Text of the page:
Lebanese President Michel Aoun vowed the “harshest punishment” for those responsible for the national catastrophe.
Officials predict that the number of fatalities and injuries will continue to climb as emergency workers dig through the rubble to search for survivors.
Lebanon’s Prime Minister Hasan Diab declared August 5 a day of mourning. Meanwhile, Lebanese President Michel Aoun assembled the country’s High Defense Council and called for a two-week state of emergency as the country assesses the damage.
The blast was felt as far as Cyprus, 200 kilometers away from its epicenter, and registered as a 3.3 magnitude earthquake. It was linked to 2,750 tons of confiscated ammonium nitrate, a substance commonly used in bombs and fertilizer, that was being stored at a Beirut port for six years.
Diab said that the storage of the highly explosive substance was “unacceptable” and “all those responsible for this catastrophe will pay the price.”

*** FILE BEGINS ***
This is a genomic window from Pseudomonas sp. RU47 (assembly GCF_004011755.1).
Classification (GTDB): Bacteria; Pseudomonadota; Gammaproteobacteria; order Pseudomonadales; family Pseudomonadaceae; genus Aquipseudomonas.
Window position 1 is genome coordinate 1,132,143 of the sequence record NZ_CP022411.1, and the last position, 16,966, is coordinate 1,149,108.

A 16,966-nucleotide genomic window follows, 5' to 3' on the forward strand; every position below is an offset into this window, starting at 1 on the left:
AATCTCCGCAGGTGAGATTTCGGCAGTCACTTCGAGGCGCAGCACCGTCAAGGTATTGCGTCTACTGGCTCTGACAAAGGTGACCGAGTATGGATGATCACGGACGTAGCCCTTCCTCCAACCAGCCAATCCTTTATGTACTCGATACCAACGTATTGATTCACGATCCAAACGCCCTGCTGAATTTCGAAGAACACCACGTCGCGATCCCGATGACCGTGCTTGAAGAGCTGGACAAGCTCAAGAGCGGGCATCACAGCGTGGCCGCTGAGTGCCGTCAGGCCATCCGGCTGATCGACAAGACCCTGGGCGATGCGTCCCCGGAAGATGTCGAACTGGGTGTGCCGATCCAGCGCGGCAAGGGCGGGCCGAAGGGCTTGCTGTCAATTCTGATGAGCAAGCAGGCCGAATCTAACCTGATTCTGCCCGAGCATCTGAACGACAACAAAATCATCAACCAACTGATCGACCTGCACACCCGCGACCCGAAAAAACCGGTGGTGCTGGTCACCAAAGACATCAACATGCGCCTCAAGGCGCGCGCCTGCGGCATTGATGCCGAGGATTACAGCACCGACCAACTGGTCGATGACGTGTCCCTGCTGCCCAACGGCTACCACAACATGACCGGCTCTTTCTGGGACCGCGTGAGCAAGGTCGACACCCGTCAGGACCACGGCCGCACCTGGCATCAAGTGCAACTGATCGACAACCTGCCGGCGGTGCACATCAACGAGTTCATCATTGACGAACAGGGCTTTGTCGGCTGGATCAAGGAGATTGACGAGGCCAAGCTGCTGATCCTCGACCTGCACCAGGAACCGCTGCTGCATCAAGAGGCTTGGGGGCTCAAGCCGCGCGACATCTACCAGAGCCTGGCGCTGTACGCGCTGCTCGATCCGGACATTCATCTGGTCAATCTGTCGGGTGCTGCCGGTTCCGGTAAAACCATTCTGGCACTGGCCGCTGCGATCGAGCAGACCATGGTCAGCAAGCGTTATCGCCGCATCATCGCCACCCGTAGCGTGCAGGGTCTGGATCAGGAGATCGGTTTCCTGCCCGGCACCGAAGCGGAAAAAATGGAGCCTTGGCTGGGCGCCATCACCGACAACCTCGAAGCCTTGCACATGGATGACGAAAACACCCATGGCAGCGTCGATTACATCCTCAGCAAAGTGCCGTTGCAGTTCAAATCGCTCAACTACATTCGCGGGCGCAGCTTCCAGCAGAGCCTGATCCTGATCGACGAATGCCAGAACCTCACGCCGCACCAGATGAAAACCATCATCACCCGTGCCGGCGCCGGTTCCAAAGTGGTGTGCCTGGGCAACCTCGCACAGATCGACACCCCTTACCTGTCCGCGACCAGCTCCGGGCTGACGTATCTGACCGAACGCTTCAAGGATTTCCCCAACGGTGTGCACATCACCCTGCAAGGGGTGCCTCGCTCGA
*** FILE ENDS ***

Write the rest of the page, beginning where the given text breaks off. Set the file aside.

According to Al Jazeera, public records indicate that the cargo, stored in a hangar, arrived in a Russian-owned cargo vessel headed from Georgia to Mozambique in September 2013.
Information provided by lawyers representing the ship’s crew states that due to technical problems at sea, the ship was forced to dock in Beirut and later prevented from sailing.
Abandoned by its owners and crew, the materials aboard the vessel were offloaded and stored in the port.
In the following months and years, Lebanese customs director and officials sent numerous letters to an “Urgent Matters judge,” requesting a solution for the hazardous materials.
Despite being made aware of the risk posed by the abandoned cargo, the judge failed to respond to the letters.
The cause of the explosion in Beirut is still unknown. An investigation is underway and the committee involved is to refer its findings to the judiciary within five days.